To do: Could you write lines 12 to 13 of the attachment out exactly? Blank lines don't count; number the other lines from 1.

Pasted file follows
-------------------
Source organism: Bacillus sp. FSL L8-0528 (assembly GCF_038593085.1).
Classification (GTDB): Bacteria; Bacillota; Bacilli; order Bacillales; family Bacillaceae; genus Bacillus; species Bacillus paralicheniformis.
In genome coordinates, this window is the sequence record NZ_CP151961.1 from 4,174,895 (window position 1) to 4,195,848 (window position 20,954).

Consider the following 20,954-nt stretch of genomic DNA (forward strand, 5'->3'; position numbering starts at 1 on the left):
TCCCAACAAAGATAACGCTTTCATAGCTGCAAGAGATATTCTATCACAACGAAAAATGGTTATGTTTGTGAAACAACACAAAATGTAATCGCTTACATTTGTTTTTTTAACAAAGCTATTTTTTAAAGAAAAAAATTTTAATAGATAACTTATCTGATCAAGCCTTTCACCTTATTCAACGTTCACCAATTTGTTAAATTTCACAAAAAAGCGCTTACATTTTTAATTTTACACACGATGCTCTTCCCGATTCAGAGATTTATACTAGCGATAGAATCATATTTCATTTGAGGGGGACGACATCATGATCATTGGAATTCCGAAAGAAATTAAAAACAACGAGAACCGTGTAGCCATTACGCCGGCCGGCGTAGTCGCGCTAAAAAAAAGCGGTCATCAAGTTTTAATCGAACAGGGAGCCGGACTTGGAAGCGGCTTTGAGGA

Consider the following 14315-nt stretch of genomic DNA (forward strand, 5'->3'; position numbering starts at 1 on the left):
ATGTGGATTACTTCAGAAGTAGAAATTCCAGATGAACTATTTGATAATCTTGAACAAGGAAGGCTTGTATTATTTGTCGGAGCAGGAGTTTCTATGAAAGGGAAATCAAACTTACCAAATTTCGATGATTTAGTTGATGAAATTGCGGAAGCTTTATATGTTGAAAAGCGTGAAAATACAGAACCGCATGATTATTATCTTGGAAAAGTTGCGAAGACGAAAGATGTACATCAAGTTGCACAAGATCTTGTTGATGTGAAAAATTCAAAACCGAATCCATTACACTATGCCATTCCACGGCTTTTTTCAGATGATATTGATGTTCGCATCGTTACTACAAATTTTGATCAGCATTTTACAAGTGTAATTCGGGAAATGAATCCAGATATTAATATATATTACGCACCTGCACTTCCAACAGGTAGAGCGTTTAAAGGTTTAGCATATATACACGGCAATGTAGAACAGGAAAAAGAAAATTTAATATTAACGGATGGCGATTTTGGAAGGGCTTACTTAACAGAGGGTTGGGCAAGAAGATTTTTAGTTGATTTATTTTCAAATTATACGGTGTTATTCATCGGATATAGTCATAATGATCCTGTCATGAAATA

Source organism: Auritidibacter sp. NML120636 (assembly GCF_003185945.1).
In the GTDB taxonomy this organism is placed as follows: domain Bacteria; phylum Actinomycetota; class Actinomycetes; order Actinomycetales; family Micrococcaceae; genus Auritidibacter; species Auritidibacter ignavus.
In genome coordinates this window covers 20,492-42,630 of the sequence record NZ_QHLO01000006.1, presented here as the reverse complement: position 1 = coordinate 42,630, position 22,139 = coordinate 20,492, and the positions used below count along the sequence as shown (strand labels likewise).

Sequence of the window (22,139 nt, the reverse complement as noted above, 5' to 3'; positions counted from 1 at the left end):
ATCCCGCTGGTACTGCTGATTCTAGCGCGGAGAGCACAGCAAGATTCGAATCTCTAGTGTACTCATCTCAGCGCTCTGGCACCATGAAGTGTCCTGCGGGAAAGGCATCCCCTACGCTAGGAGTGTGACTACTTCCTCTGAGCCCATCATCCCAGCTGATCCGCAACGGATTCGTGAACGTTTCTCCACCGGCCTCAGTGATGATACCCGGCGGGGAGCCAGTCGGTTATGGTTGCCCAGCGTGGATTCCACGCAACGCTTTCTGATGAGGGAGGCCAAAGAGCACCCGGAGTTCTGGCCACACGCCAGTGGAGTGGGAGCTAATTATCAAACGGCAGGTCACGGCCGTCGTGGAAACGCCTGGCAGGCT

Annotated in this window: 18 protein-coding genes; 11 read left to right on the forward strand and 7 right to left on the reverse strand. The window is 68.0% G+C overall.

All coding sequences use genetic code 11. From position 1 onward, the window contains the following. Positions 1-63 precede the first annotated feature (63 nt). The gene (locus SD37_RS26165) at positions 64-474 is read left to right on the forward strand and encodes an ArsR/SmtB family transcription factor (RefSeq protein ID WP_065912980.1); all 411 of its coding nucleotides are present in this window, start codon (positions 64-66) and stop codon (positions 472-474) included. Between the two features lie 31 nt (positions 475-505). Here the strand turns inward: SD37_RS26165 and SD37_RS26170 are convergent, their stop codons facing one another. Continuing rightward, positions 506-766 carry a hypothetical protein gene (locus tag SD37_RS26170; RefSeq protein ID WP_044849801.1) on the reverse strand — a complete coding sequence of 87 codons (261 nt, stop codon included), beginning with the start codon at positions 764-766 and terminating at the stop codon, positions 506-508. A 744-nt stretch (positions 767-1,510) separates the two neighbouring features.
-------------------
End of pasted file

ATCCCGCTGGTACTGCTGATTCTAGCGCGGAGAGCACAGCAAGATTCGAATCTCTAGTGTACTCATCTCAGCGCTCTGGCACCATGAAGTGTCCTGCGGGAAAGGCATCCCCTACGCTAGGAGTGTGACTACTTCCTCTGAGCCCATCATCCCAGCTGATCCGCAACGGATTCGTGAACGTTTCTCCACCGGCCTCAGTGATGATACCCGGCGGGGAGCCAGTCGGTTATGGTTGCCCAGCGTGGATTCCACGCAACGCTTTCTGATGAGGGAGGCCAAAGAGCACCCGGAGTTCTGGCCACACGCCAGTGGAGTGGGAGCTAATTATCAAACGGCAGGTCACGGCCGTCGTGGAAACGCCTGGCAGGCT

Annotated in this window: 18 protein-coding genes; 11 read left to right on the forward strand and 7 right to left on the reverse strand. The window is 68.0% G+C overall.